Old 23rd June 2017
  #5
Gear Head
 

Two recordings made with my DIY binaural microphone.

https://www.youtube.com/watch?v=b1mtKjdgQi0
https://www.youtube.com/watch?v=yr84sneJcJk

A few notes:
I provided the singer with a track of the whole performance.
Individual pieces cuts and video edits were done by her.
She asked for a little warmer sound, so I added some extra equalization.
A little clarity loss was the price to pay, on my opinion.
Other than that, all that I used was the raw sound and the binaural microphone's own equalization, calculated as per post #1 . No extra plugins of any kind have been used (except a limiter that comes into play only during the applause).

Capsules: matched pair Primo EM194
Naiant PFA phantom power adaptors
Mogami microphone cables
Focusrite Saffire PRO 24 audio interface
DAW: Logic pro 8
Microphone's placement: ~20-23 ft, in the center aisle, right behind the audience seats
Old 23rd June 2017
  #6
Deleted User
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Neumannäs first dummy head microphone the KU80 included the earchannels in the recorded sound, the KM83 membranes were mounted inside the dummy head. When Neumann came with a succesor model, the KU81, the membranes were placed in the pinnae. I assume they had a good reason for that. Playback of recordings made with the KU80 resulted in doubling the the combfilter effect earchannel, which seems not a good idea in my opinion. B&K also uses microphones placed in the pinnae and not behind the earchannels.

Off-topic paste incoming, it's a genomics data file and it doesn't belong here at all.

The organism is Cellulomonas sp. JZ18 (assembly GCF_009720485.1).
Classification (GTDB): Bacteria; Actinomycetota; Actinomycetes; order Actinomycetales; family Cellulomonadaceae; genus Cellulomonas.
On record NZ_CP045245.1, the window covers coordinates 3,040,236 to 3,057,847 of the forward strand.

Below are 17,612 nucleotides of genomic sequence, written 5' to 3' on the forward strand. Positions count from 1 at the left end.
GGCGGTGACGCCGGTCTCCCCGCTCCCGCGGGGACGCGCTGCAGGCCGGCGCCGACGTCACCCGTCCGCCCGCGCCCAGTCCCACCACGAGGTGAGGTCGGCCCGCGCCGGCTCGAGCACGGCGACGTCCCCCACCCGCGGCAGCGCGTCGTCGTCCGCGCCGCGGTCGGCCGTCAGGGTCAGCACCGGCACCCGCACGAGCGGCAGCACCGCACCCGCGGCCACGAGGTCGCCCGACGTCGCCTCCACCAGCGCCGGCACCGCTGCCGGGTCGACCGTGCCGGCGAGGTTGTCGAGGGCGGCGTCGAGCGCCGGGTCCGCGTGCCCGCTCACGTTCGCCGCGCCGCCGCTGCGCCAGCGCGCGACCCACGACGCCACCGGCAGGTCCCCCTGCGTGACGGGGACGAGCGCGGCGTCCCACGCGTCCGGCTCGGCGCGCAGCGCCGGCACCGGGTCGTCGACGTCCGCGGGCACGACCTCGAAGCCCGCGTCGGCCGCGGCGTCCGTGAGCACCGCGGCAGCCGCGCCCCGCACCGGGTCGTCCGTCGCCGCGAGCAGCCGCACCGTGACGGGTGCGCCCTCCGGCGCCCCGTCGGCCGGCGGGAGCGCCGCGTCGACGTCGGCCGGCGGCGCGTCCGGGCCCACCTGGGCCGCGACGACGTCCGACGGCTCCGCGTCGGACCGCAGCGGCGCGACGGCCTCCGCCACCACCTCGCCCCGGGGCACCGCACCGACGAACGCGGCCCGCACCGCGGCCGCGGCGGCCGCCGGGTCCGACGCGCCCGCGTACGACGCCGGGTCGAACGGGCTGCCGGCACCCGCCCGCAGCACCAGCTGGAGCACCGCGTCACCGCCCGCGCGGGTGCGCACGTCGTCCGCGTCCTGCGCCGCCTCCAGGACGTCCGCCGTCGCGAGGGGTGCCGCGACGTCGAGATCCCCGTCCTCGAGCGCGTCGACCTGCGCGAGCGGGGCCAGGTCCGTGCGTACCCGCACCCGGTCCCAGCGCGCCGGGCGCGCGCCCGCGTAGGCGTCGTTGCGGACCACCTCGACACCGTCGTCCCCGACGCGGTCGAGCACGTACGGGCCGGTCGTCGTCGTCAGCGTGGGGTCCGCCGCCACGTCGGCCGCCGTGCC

Old 23rd June 2017
  #7
Gear Head
 

Thank you for the info, Adorno. I didn't know Neumann had started with a replica of the ear canals. I found this page that has a couple pictures of it.
http://www.imgrum.org/tag/neumannku80
It looks like the capsules are a little offset compared to where the eardrums would naturally be, but what I gathered is that they started with the right idea.
I do not know why they transitioned to capsules mounted at the canal's entrance later on.
My first guess would be that equalizing just the pinna is much more simple than equalizing pinna and ear canal (full ear), if one were to use dedicated circuitry like the Neumanns do.
So I guess that the natural frequency shape applied by the full ear was too much to handle back in the '70s.

All I can tell you is that it doesn't seem to be a problem with DSP, and I'm just using Logic Pro MatchEQ. There are a lot more sophisticated and accurate means to do it, but MatchEQ seems to do its job egregiously for now.
When I went from capsules at the canal's entrance to adding the ear canal, the equalization required changed quite drastically. Again, not a big problem if done with DSP, as the procedure to find the equalization is the same in both cases. Just the results are different.